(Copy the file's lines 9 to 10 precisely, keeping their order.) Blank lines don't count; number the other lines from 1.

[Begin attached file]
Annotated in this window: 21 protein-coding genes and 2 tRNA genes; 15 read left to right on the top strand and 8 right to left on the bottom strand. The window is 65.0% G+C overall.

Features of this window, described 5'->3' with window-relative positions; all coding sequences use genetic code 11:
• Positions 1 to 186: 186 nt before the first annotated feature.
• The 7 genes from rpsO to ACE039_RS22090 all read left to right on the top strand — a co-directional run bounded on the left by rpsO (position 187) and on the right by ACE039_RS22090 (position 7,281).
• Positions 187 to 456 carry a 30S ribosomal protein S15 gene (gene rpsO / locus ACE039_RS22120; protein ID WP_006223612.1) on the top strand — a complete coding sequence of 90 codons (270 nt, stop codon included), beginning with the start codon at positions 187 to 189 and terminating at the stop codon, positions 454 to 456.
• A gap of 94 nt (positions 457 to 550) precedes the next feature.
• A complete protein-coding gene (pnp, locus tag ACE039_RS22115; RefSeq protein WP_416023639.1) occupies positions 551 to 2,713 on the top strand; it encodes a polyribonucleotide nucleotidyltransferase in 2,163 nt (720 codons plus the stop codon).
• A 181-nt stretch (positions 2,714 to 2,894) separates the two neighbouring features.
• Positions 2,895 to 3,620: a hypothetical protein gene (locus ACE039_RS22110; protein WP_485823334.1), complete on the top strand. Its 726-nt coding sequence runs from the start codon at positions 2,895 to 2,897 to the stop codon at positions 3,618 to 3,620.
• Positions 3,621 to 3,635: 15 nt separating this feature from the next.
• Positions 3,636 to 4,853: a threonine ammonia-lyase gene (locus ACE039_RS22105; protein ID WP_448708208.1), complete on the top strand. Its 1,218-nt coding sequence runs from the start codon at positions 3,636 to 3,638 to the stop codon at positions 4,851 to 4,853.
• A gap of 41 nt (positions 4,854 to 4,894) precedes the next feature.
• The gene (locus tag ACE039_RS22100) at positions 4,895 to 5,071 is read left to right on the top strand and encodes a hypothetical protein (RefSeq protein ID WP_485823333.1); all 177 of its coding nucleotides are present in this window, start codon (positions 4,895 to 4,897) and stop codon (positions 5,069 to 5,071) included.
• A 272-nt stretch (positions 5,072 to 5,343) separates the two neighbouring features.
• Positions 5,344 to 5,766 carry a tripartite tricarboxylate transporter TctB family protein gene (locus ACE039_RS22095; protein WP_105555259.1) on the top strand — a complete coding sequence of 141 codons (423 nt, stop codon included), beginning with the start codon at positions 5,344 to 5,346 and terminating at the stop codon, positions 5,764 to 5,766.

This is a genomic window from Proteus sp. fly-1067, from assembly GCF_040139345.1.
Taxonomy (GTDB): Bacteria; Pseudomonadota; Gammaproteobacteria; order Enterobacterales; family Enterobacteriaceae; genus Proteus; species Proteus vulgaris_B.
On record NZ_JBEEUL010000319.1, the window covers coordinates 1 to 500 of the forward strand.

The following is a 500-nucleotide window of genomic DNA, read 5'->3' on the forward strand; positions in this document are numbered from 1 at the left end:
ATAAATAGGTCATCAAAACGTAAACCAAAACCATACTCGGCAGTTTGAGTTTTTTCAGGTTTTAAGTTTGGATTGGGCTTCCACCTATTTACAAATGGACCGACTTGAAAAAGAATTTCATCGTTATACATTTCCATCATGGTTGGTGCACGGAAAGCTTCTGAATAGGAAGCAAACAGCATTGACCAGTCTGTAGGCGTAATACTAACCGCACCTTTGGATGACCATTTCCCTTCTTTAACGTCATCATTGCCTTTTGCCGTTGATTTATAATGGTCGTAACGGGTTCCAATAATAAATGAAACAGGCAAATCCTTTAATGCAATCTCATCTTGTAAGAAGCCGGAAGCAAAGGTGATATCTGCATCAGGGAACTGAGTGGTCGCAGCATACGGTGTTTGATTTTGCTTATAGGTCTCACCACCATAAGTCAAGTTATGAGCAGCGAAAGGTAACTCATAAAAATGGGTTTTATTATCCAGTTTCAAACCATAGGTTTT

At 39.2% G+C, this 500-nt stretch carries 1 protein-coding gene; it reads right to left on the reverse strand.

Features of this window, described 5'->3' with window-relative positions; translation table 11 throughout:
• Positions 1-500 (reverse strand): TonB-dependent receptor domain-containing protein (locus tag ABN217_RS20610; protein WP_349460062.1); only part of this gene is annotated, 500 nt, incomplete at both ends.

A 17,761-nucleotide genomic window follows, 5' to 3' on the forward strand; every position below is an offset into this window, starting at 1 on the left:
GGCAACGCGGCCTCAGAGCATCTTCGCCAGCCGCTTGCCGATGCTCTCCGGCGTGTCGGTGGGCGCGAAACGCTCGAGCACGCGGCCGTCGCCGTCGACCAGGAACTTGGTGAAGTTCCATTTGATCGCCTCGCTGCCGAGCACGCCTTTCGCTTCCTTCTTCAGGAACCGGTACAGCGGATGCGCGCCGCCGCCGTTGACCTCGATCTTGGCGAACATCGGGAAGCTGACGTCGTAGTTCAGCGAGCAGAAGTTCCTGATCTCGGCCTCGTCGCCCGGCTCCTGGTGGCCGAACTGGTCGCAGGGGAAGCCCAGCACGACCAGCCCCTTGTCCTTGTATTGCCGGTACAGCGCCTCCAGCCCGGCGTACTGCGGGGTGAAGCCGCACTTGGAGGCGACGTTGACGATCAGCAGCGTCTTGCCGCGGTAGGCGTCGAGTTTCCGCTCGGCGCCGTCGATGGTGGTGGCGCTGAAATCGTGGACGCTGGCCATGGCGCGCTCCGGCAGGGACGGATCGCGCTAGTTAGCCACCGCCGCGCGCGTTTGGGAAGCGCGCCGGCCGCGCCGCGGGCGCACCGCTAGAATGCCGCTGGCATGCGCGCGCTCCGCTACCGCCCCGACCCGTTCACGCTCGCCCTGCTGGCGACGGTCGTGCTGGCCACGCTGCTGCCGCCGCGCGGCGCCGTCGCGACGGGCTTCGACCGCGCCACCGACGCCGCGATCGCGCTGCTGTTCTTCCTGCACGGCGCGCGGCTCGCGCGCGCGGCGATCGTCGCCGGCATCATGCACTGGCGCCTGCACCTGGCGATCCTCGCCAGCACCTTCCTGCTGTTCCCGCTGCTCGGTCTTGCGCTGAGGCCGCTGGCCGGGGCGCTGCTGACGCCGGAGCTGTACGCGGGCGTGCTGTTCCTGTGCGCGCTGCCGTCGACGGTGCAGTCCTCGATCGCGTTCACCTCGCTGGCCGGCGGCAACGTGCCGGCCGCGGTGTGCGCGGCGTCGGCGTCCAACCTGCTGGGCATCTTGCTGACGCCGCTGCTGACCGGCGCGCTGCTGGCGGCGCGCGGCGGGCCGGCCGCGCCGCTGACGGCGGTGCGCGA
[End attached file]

• Positions 2,895 to 3,620: a hypothetical protein gene (locus ACE039_RS22110; protein WP_485823334.1), complete on the top strand. Its 726-nt coding sequence runs from the start codon at positions 2,895 to 2,897 to the stop codon at positions 3,618 to 3,620.
• Positions 3,621 to 3,635: 15 nt separating this feature from the next.